Labour Minister Mildred Oliphant was rebuked for insinuating that a peacekeeping force might be deployed to stabilise the mining crisis. File photo: Leon Nicholas

Johannesburg - Labour Minister Mildred Oliphant expressed concern on Wednesday about the strike at Lonmin's platinum mine in Marikana, North West.

Workers associated with the Association of Mineworkers and Construction Union (Amcu) downed tools on Tuesday, demanding the immediate closure of the National Union of Mineworkers' (NUM) offices at Lonmin.

“I would like to appeal to the leadership of both unions (NUM and Amcu) to put the interests of the country and workers above their narrow interests,” Oliphant said in a statement.

“The issue that seems to have stoked the latest trouble are the kind of regular issues which should have been resolved without resorting to such drastic action like the downing of tools.”

She said workers had to be aware that unprotected strikes could have serious consequences for themselves, their jobs and the future of the mine.

“I would also like to appeal to Lonmin management to do everything possible to make sure that the problems are resolved as soon as possible without further damage,” Oliphant said.

“It is in the best interest of the country for both unions and management at Lonmin to demonstrate required levels of leadership and industrial relations management.”

Striking workers resolved to return to work immediately on Wednesday.

Amcu president Joseph Mathunjwa held a meeting with the workers and told them to return to work.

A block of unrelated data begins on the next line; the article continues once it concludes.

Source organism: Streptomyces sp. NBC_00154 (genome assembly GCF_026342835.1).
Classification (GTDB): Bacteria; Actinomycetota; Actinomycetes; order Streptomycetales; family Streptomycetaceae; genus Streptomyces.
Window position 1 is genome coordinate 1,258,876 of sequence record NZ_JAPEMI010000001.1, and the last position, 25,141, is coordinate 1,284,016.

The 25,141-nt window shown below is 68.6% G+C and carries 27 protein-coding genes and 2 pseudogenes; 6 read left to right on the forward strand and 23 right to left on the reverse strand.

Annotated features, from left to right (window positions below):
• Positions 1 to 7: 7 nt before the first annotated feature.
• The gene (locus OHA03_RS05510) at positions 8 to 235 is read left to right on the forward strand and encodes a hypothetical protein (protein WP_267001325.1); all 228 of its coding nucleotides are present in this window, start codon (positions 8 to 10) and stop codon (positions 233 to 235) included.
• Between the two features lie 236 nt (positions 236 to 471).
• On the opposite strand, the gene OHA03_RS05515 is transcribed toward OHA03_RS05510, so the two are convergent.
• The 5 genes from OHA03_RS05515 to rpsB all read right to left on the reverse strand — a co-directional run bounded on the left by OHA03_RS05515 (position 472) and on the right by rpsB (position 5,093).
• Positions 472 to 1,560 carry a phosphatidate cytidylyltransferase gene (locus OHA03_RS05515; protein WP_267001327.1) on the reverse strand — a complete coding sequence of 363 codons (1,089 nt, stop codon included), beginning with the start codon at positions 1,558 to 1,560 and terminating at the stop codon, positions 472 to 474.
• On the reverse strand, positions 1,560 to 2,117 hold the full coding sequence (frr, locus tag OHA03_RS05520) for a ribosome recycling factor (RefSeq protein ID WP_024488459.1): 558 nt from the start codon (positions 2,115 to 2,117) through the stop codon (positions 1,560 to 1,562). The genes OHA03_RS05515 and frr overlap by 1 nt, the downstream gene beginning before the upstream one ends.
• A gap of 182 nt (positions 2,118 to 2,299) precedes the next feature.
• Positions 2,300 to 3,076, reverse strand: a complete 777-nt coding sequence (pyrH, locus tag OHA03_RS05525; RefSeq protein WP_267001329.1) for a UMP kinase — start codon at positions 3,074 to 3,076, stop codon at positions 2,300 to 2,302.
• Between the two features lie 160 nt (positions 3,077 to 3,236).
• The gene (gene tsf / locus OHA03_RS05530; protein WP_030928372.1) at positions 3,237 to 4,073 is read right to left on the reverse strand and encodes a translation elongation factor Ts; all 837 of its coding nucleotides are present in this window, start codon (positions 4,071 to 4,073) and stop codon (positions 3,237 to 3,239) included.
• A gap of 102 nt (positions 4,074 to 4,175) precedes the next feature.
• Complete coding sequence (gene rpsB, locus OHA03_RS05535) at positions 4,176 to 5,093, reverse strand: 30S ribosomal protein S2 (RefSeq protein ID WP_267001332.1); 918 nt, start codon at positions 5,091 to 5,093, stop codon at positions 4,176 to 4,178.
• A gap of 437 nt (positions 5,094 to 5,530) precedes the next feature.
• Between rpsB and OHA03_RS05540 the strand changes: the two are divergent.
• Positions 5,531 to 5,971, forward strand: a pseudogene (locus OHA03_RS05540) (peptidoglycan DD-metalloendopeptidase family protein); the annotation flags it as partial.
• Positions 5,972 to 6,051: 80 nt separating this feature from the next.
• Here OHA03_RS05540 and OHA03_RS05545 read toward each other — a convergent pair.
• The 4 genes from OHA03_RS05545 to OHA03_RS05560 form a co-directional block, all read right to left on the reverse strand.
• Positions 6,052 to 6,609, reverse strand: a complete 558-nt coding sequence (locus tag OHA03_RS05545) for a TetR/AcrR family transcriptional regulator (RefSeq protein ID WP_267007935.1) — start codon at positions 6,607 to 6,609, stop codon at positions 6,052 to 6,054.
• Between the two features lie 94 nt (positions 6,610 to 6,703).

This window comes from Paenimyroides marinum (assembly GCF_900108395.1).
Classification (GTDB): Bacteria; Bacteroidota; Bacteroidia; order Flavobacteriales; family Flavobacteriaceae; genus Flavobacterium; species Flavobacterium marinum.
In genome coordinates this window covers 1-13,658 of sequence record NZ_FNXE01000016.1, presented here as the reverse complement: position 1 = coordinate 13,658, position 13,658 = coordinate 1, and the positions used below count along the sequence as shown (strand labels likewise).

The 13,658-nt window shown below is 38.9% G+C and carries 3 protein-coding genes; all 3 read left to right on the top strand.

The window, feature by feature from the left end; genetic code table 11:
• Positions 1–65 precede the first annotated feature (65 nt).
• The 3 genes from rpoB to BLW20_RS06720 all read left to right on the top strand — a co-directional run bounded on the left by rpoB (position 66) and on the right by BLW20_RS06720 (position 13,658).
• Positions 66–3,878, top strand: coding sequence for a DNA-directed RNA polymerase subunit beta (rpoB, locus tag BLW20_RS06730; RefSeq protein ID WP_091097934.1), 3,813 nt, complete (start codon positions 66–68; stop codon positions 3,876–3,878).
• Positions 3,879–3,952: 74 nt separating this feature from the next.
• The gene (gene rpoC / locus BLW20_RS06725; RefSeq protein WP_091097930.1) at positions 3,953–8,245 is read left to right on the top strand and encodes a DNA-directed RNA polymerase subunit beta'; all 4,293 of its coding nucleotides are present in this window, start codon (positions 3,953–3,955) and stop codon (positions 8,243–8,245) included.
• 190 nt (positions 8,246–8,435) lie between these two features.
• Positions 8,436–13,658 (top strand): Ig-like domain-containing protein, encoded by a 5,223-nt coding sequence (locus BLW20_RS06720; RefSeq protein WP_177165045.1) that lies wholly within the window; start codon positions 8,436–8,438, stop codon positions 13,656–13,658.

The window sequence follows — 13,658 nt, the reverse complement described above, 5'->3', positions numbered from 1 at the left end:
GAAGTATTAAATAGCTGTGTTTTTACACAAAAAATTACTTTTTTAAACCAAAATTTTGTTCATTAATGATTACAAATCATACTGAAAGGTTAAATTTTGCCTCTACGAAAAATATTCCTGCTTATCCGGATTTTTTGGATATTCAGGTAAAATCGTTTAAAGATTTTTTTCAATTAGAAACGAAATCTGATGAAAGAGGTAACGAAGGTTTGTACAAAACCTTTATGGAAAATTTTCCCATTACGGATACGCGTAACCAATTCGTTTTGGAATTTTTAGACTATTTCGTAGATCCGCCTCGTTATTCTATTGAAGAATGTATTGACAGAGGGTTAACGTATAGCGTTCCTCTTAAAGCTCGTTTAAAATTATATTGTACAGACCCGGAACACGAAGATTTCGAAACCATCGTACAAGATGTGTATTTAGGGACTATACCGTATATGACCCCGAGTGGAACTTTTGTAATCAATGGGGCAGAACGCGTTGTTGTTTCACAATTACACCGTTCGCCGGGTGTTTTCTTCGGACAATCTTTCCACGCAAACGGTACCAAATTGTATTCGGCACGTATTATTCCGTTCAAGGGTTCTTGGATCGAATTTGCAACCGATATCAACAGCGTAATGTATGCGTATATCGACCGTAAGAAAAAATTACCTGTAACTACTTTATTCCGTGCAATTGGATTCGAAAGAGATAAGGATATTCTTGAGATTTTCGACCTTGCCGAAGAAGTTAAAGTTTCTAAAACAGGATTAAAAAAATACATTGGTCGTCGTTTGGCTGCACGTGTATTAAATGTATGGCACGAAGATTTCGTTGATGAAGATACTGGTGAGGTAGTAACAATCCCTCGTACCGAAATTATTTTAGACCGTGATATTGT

“There are channels to be followed... Go back to work so that your enemies will not take advantage of this situation,” Mathunjwa told the workers gathered at nearby Wonderkop stadium.

Miners would start reporting for work for the 6pm shift on Wednesday night, he said.

Mathunjwa said there was a case at the Commission for Conciliation, Mediation and Arbitration (CCMA) on the dispute over the recognition of Amcu as majority union at Lonmin.

He said: “I am going to the CCMA tomorrow (Thursday) where a final decision will be made as to who is the boss at Lonmin.”

As much as workers were angered by the murder of the union's North West regional organiser Mawethu Steven, they should not “make his death in vain”.

“We loved Steven. He fought for our rights. Let's go back (to work) to honour him.”

Mathunjwa said Amcu leaders were being hunted down “like dogs”.

The workers would gather at Karee stadium on Thursday for a memorial service for Steven.

They would also receive feedback from negotiations at the CCMA.

Steven was shot dead at a tavern in Photsaneng on Saturday.

Two brothers, Andile and Ayanda Menzi, who were NUM members were also shot dead on Saturday.

Last year, 44 people were killed during a wage-related strike at Marikana.

They included 34 people shot dead by the police on August 16, and 10 people - including two policemen and two security guards - killed the preceding week. - Sapa